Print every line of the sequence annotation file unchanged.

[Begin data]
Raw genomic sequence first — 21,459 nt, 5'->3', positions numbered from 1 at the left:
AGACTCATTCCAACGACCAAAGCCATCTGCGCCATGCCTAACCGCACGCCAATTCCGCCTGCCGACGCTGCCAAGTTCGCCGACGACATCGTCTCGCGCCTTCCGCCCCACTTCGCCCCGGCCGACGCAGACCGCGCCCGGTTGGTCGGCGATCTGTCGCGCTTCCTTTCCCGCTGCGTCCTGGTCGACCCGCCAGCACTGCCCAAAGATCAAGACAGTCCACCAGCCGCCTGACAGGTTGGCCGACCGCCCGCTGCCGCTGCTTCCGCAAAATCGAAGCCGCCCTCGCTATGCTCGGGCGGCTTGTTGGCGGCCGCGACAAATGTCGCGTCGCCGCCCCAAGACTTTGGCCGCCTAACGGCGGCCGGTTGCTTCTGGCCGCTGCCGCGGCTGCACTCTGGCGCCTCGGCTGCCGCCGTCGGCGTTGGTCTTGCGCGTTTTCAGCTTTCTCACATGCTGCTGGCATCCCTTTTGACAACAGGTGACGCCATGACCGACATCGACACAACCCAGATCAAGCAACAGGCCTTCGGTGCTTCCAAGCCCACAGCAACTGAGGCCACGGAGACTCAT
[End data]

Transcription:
Raw genomic sequence first — 21,459 nt, 5'->3', positions numbered from 1 at the left:
AGACTCATTCCAACGACCAAAGCCATCTGCGCCATGCCTAACCGCACGCCAATTCCGCCTGCCGACGCTGCCAAGTTCGCCGACGACATCGTCTCGCGCCTTCCGCCCCACTTCGCCCCGGCCGACGCAGACCGCGCCCGGTTGGTCGGCGATCTGTCGCGCTTCCTTTCCCGCTGCGTCCTGGTCGACCCGCCAGCACTGCCCAAAGATCAAGACAGTCCACCAGCCGCCTGACAGGTTGGCCGACCGCCCGCTGCCGCTGCTTCCGCAAAATCGAAGCCGCCCTCGCTATGCTCGGGCGGCTTGTTGGCGGCCGCGACAAATGTCGCGTCGCCGCCCCAAGACTTTGGCCGCCTAACGGCGGCCGGTTGCTTCTGGCCGCTGCCGCGGCTGCACTCTGGCGCCTCGGCTGCCGCCGTCGGCGTTGGTCTTGCGCGTTTTCAGCTTTCTCACATGCTGCTGGCATCCCTTTTGACAACAGGTGACGCCATGACCGACATCGACACAACCCAGATCAAGCAACAGGCCTTCGGTGCTTCCAAGCCCACAGCAACTGAGGCCACGGAGACTCAT